- New Year's Day Hike at Ritter Park
- McConaughey Tweets "Long Way from 1971..."
- Will Smith's Caper Comedy Likely on Top; Can Lively 'Duff' Hold Strong? Click for Times
- CIVIL WAR OP-ED: Remembering Robert E. Lee: American Patriot and Southern Hero
- OP-ED: Vermont Yankee and the Rest: Dirty, Dangerous, Too Costly to Compute
- OP-ED: China’s Yuan will rival US dollar globally
- OP-ED: Beyond Deterrence, Compassion
- OP-ED: Are the U.S. and Russian Governments Once Again on the Nuclear Warpath?
- OP-ED: Citizens Mobilize to Resist Undemocratic Corporate Water Grabs
- BOOK REVIEW: 'Foreign and Domestic': Jake Mahegan: A.J. Tata's Answer to Lee Child's Jack Reacher
APPALACHIAN POWER, WHEELING POWER FILE FUEL COSTS WITH PUBLIC SERVICE COMMISSION; NO RATE CHANGE REQUESTED
The company is requesting no rate change for the second year in a row. In its filing, Appalachian proposed considering the costs for several cases together in order to keep rates stable for customers:
- Fuel and construction costs, which are included in the annual ENEC filing;
· Consumer Rate Relief Charge payments; and
· Costs associated with the transfer of certain generating assets and the merger of Appalachian and Wheeling Power.
The net effect of all these costs is that customer rates will stay the same. If the PSC rules in favor of Appalachian’s proposal for the ENEC, rates are not expected to change in 2013 and into 2014. Rates have not changed since mid-2011.
In 2012, Appalachian filed with the PSC requesting approval to issue Consumer Rate Relief Bonds designed to pay the under-recovered balance of past costs. Without the bonds, rates could have risen as much as 30 percent to pay for the coal costs, which stem from 2008 and 2009 when coal costs increased substantially. The parties to the case recently agreed to a settlement that will allow the company to finance $376 million in unrecovered cost. The settlement is currently pending before the PSC.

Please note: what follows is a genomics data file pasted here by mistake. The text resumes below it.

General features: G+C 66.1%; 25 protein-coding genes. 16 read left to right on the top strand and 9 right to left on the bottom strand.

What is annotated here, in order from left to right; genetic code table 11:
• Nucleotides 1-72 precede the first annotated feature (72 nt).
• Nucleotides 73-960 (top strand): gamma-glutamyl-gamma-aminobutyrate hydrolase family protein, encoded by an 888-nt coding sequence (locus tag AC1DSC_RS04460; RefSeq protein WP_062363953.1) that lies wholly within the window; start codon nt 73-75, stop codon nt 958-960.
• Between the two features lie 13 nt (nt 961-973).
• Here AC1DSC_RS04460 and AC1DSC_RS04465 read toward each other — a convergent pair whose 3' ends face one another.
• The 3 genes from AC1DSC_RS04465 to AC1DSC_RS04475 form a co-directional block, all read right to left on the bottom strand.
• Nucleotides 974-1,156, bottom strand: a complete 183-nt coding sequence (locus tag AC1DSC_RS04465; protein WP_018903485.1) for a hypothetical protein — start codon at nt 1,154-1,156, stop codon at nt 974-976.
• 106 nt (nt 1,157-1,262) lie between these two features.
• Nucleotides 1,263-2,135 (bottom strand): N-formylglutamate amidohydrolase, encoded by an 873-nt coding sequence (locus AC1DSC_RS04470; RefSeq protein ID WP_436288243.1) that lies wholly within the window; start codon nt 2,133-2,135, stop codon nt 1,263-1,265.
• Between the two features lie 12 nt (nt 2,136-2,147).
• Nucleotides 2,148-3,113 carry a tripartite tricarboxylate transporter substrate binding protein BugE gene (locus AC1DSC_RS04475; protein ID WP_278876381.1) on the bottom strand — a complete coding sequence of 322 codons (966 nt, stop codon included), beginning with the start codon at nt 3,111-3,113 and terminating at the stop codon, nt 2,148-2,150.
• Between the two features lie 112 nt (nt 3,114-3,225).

In another case currently before the Commission, Appalachian Power is proposing to acquire from Ohio Power 50 percent of Mitchell Plant and the remaining two-thirds of one unit at Amos Plant. This generation is needed because the company doesn’t own enough generation to meet the capacity and energy obligation to serve its customers. Appalachian has purchased power from these plants for many years to meet customer demand for electricity. The cost of purchasing power is roughly the same as the annual cost of purchasing the plants. In effect, this transfer allows the company to move from being a renter to an owner for little or no change in customer rates.
In another filing today, the company requested approval to continue its current energy efficiency programs and add two new short-term programs. After the first full year of the program in 2012, the company reached 101 percent of its annual energy savings goal. A total of 51.2 million kilowatt hours of energy savings was achieved, an amount equal to the annual usage of 4,350 average homes.
This savings goal was reached at a cost that was approximately $1 million below budget. The company proposes to use that $1 million for two new year-long programs. The first would provide targeted low-income weatherization assistance, and the second would provide rebates to commercial and industrial customers for custom energy efficiency programs.
Appalachian’s 9.7 cents per kilowatt-hour is still below the national average residential price for electricity of 11.5 cents/kwh. Tips for saving energy can be found on Appalachian’s website, www.AppalachianPower.com.